DSpace

Digital.CSIC > Ciencia y Tecnología de Alimentos > Instituto de Agroquímica y Tecnología de Alimentos (IATA) > (IATA) Artículos >

Share

EndNote

Impact

Open Access item Interactions of gut microbiota with functional food components and nutraceuticals

Authors:Laparra, José Moisés
Sanz, Yolanda
Keywords:Gut microbiota, Functional foods, Nutraceuticals, Prebiotics, Polyunsaturated fatty acids, Phytochemicals
Issue Date:Mar-2010
Publisher:Elsevier
Citation:Pharmacological Research 61 (3): 219-225 (2010)
Abstract:The human gut is populated by an array of bacterial species, which develop important metabolic and immune functions, with a marked effect on the nutritional and health status of the host. Dietary component also play beneficial roles beyond basic nutrition, leading to the development of the functional food concept and nutraceuticals. Prebiotics, polyunsaturated fatty acids (PUFAs) and phytochemicals are the most well characterized dietary bioactive compounds. The beneficial effects of prebiotics mainly relay on their influence on the gut microbiota composition and their ability to generate fermentation products (short-chain fatty acids) with diverse biological roles. PUFAs include the ω-3 and ω-6 fatty acids, whose balance may influence diverse aspects of immunity and metabolism. Moreover, interactions between PUFAs and components of the gut microbiota may also influence their biological roles. Phytochemicals are bioactive non-nutrient plant compounds, which have raised interest because of their potential effects as antioxidants, antiestrogenics, anti-inflammatory, immunomodulatory, and anticarcinogenics. However, the bioavailability and effects of polyphenols greatly depend on their transformation by components of the gut microbiota. Phytochemicals and their metabolic products may also inhibit pathogenic bacteria while stimulate the growth of beneficial bacteria, exerting prebiotic-like effects. Therefore, the intestinal microbiota is both a target for nutritional intervention and a factor influencing the biological activity of other food compounds acquired orally. This review focuses on the reciprocal interactions between the gut microbiota and functional food components, and the consequences of these interactions on human health.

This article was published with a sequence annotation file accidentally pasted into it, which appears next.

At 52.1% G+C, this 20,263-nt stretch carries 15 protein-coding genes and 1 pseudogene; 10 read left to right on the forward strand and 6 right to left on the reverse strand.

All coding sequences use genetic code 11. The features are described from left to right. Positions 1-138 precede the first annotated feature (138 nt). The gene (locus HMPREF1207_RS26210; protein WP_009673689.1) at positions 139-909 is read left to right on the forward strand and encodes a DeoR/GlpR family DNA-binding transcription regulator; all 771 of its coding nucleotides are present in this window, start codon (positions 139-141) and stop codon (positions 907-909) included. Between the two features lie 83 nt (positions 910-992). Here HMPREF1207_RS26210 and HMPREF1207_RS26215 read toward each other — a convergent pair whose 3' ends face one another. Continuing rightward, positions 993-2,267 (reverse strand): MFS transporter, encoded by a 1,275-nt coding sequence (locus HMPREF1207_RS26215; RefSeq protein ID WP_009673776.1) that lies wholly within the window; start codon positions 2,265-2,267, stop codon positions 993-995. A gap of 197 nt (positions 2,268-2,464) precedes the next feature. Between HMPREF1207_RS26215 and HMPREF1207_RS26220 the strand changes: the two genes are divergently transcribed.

Description:7 pages, 1 table, 1 figure.-- Online version published 13 November 2009
Publisher version (URL):http://dx.doi.org/10.1016/j.phrs.2009.11.001
URI:http://hdl.handle.net/10261/22673
ISSN:1043-6618
???metadata.dc.identifier.doi???:10.1016/j.phrs.2009.11.001
Appears in Collections:(IATA) Artículos

Items in DSpace are protected by copyright, with all rights reserved, unless otherwise indicated.